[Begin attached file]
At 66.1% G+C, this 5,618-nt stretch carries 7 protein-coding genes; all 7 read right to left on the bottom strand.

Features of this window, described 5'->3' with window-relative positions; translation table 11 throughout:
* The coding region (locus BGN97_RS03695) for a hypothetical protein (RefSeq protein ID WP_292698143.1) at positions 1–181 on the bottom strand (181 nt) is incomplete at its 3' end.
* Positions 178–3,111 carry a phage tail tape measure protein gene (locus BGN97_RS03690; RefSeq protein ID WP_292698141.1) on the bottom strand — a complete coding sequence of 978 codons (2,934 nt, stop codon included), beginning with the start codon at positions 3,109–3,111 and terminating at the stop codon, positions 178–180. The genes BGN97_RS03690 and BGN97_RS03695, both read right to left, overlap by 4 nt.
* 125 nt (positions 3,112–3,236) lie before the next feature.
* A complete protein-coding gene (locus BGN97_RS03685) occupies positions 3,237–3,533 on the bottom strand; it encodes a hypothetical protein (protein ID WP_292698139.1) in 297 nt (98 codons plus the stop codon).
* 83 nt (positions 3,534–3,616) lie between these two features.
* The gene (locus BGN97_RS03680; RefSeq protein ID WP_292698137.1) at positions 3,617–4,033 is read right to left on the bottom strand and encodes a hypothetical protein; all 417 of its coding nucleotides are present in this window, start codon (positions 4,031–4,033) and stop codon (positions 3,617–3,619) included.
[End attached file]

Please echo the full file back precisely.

At 66.1% G+C, this 5,618-nt stretch carries 7 protein-coding genes; all 7 read right to left on the bottom strand.

Features of this window, described 5'->3' with window-relative positions; translation table 11 throughout:
* The coding region (locus BGN97_RS03695) for a hypothetical protein (RefSeq protein ID WP_292698143.1) at positions 1–181 on the bottom strand (181 nt) is incomplete at its 3' end.
* Positions 178–3,111 carry a phage tail tape measure protein gene (locus BGN97_RS03690; RefSeq protein ID WP_292698141.1) on the bottom strand — a complete coding sequence of 978 codons (2,934 nt, stop codon included), beginning with the start codon at positions 3,109–3,111 and terminating at the stop codon, positions 178–180. The genes BGN97_RS03690 and BGN97_RS03695, both read right to left, overlap by 4 nt.
* 125 nt (positions 3,112–3,236) lie before the next feature.
* A complete protein-coding gene (locus BGN97_RS03685) occupies positions 3,237–3,533 on the bottom strand; it encodes a hypothetical protein (protein ID WP_292698139.1) in 297 nt (98 codons plus the stop codon).
* 83 nt (positions 3,534–3,616) lie between these two features.
* The gene (locus BGN97_RS03680; RefSeq protein ID WP_292698137.1) at positions 3,617–4,033 is read right to left on the bottom strand and encodes a hypothetical protein; all 417 of its coding nucleotides are present in this window, start codon (positions 4,031–4,033) and stop codon (positions 3,617–3,619) included.